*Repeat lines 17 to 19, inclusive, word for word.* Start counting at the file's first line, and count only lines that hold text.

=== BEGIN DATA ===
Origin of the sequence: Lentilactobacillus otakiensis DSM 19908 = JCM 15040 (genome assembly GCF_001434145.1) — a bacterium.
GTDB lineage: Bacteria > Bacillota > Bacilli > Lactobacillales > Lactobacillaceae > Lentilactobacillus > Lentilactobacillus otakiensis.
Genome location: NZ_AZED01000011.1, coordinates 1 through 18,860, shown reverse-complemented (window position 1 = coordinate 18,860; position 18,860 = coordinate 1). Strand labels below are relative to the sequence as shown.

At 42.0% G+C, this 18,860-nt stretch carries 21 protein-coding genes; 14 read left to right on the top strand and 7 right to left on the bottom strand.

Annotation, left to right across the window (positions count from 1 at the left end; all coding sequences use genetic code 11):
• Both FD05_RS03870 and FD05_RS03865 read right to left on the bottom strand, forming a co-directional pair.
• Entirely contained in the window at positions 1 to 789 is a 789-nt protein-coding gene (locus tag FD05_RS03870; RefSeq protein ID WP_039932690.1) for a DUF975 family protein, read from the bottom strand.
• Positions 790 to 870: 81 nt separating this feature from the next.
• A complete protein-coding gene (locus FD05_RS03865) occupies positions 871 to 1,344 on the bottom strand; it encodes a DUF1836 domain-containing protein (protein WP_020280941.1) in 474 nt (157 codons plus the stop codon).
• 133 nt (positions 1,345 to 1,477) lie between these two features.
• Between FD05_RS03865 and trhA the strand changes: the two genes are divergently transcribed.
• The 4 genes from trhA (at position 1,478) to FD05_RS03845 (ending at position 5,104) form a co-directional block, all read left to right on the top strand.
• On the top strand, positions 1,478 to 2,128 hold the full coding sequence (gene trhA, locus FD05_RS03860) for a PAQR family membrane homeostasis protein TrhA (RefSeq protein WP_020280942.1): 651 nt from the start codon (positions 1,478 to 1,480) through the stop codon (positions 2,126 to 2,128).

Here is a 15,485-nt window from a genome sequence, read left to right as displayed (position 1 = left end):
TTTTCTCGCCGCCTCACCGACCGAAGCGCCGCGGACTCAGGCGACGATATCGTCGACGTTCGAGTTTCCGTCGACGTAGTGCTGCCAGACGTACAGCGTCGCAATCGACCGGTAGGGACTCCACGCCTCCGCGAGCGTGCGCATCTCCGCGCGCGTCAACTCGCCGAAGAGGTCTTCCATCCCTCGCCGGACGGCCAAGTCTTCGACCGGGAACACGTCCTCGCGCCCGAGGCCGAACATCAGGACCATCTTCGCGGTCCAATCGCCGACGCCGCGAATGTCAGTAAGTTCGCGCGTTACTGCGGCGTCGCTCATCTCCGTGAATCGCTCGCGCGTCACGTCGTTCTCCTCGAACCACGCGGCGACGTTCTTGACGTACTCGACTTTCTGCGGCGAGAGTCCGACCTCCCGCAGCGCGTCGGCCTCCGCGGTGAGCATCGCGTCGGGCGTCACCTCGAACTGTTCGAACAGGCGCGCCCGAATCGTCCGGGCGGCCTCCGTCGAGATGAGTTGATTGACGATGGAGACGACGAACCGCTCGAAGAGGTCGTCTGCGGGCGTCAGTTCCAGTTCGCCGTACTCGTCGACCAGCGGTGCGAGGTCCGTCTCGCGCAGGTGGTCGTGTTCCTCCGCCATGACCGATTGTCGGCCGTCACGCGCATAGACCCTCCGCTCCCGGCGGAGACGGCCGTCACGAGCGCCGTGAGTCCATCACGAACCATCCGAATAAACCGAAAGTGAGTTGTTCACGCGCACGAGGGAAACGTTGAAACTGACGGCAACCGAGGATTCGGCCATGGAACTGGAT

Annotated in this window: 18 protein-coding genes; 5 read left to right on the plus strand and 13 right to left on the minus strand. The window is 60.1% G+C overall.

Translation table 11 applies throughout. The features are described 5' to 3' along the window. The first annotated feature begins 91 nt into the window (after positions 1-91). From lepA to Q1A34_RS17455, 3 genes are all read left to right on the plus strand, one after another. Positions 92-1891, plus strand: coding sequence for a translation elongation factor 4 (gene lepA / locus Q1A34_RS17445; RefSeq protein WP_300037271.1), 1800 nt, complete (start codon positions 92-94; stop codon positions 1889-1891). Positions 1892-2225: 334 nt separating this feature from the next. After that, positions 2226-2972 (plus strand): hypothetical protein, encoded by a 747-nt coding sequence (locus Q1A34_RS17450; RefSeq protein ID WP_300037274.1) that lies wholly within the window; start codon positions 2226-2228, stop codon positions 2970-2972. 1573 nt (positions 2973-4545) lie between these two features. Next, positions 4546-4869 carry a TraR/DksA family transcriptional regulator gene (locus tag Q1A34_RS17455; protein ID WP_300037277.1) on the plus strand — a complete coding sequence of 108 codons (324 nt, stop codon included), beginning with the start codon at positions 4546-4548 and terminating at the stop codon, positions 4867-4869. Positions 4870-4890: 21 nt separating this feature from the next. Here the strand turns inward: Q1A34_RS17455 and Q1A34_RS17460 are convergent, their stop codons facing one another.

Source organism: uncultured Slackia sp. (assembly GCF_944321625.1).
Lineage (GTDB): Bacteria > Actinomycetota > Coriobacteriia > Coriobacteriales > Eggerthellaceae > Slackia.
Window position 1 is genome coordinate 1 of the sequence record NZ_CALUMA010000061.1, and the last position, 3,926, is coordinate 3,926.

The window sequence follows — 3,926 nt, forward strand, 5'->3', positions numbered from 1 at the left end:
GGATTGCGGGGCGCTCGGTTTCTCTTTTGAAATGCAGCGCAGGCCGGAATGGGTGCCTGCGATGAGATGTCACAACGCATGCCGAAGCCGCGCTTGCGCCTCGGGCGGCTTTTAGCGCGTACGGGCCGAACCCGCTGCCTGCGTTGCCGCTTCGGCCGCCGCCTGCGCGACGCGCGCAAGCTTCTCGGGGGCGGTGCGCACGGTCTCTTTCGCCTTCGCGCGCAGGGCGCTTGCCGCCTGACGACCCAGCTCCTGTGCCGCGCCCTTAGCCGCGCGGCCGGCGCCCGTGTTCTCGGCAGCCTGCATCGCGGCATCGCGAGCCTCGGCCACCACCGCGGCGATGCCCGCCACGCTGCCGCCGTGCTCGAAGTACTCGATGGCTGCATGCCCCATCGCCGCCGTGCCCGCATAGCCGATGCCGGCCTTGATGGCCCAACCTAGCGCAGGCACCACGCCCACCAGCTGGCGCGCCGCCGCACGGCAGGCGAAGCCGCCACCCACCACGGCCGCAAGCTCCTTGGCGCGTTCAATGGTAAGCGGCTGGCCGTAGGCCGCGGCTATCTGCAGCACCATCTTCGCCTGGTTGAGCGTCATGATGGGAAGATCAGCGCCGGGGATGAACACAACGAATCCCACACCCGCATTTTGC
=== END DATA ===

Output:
Translation table 11 applies throughout. The features are described 5' to 3' along the window. The first annotated feature begins 91 nt into the window (after positions 1-91). From lepA to Q1A34_RS17455, 3 genes are all read left to right on the plus strand, one after another. Positions 92-1891, plus strand: coding sequence for a translation elongation factor 4 (gene lepA / locus Q1A34_RS17445; RefSeq protein WP_300037271.1), 1800 nt, complete (start codon positions 92-94; stop codon positions 1889-1891). Positions 1892-2225: 334 nt separating this feature from the next. After that, positions 2226-2972 (plus strand): hypothetical protein, encoded by a 747-nt coding sequence (locus Q1A34_RS17450; RefSeq protein ID WP_300037274.1) that lies wholly within the window; start codon positions 2226-2228, stop codon positions 2970-2972. 1573 nt (positions 2973-4545) lie between these two features. Next, positions 4546-4869 carry a TraR/DksA family transcriptional regulator gene (locus tag Q1A34_RS17455; protein ID WP_300037277.1) on the plus strand — a complete coding sequence of 108 codons (324 nt, stop codon included), beginning with the start codon at positions 4546-4548 and terminating at the stop codon, positions 4867-4869. Positions 4870-4890: 21 nt separating this feature from the next. Here the strand turns inward: Q1A34_RS17455 and Q1A34_RS17460 are convergent, their stop codons facing one another.

Source organism: uncultured Slackia sp. (assembly GCF_944321625.1).
Lineage (GTDB): Bacteria > Actinomycetota > Coriobacteriia > Coriobacteriales > Eggerthellaceae > Slackia.